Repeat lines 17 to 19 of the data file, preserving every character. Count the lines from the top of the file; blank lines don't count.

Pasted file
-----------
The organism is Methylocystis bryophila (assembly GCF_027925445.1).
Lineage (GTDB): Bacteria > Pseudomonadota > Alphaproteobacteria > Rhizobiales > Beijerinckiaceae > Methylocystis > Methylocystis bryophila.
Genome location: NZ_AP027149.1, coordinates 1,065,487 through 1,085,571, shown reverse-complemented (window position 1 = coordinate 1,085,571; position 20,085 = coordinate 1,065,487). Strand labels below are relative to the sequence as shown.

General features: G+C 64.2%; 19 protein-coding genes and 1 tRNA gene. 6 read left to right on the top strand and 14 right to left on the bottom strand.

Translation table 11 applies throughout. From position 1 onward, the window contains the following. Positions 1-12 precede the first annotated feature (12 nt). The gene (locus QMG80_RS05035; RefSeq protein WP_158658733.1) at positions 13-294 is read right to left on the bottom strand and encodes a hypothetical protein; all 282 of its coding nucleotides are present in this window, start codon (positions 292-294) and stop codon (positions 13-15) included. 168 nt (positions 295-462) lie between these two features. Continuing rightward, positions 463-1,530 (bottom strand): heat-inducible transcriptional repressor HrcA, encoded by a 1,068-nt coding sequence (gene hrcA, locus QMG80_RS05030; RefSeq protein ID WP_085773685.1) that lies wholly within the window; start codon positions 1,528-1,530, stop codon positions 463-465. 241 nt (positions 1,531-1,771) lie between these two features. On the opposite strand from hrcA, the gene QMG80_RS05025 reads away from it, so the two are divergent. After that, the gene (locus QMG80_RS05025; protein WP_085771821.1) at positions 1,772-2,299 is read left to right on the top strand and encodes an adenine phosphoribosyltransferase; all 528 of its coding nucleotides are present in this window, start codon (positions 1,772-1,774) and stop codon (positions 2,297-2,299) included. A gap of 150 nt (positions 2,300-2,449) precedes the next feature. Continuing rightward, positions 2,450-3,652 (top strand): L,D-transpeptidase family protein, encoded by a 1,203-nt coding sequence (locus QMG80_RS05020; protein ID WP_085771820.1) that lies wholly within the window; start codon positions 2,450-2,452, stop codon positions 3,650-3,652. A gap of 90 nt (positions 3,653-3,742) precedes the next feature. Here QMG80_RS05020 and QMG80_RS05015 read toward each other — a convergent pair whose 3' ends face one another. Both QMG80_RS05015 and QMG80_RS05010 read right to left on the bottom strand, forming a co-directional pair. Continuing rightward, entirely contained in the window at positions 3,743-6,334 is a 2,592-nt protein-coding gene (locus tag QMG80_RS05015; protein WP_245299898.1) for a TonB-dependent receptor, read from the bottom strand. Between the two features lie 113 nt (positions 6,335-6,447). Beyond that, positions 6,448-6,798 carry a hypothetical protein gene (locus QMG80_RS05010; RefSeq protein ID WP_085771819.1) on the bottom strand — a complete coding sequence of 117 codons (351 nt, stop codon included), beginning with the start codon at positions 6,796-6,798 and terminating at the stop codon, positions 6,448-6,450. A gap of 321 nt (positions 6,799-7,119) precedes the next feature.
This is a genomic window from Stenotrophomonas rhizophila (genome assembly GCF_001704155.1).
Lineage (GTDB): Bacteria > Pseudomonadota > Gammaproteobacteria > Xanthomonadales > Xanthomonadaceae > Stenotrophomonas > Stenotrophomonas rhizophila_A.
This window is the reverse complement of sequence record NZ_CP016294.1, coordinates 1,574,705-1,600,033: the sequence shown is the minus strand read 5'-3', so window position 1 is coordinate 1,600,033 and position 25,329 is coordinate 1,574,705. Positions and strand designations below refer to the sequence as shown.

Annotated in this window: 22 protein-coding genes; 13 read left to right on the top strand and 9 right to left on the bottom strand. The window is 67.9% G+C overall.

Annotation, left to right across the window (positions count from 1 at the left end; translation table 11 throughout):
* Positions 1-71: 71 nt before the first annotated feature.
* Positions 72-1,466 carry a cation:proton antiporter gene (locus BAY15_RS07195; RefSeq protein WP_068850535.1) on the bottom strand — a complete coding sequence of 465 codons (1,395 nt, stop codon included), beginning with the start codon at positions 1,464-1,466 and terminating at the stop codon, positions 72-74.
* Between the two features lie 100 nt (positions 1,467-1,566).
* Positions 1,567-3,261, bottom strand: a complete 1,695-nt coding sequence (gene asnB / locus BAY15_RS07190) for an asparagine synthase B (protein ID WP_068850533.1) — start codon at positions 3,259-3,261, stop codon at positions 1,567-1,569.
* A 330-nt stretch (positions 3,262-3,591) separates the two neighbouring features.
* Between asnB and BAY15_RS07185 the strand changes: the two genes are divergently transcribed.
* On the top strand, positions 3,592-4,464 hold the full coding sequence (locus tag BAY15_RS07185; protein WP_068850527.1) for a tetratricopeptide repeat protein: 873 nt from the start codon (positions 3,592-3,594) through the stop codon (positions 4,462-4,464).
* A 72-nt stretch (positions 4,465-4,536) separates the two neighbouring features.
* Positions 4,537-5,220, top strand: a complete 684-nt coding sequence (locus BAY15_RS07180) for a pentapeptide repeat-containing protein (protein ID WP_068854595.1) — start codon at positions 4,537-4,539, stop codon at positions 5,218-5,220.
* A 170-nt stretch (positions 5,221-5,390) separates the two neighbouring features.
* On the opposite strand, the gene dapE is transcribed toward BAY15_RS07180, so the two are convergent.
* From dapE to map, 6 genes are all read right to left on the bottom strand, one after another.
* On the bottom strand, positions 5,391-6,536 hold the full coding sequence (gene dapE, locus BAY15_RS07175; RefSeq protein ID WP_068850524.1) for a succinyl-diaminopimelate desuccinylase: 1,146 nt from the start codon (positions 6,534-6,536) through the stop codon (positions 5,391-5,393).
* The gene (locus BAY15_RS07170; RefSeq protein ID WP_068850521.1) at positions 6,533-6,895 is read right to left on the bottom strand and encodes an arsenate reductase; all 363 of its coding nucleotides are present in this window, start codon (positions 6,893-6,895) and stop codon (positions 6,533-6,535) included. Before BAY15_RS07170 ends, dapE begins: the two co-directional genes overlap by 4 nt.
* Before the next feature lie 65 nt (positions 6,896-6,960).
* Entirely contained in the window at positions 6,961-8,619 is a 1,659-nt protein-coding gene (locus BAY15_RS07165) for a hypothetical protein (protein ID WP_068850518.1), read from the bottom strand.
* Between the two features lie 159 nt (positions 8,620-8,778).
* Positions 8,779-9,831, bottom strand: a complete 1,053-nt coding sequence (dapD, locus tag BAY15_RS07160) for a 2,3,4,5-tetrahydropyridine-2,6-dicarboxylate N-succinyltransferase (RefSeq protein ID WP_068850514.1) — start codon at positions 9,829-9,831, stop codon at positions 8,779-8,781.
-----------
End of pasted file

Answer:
* On the top strand, positions 3,592-4,464 hold the full coding sequence (locus tag BAY15_RS07185; protein WP_068850527.1) for a tetratricopeptide repeat protein: 873 nt from the start codon (positions 3,592-3,594) through the stop codon (positions 4,462-4,464).
* A 72-nt stretch (positions 4,465-4,536) separates the two neighbouring features.
* Positions 4,537-5,220, top strand: a complete 684-nt coding sequence (locus BAY15_RS07180) for a pentapeptide repeat-containing protein (protein ID WP_068854595.1) — start codon at positions 4,537-4,539, stop codon at positions 5,218-5,220.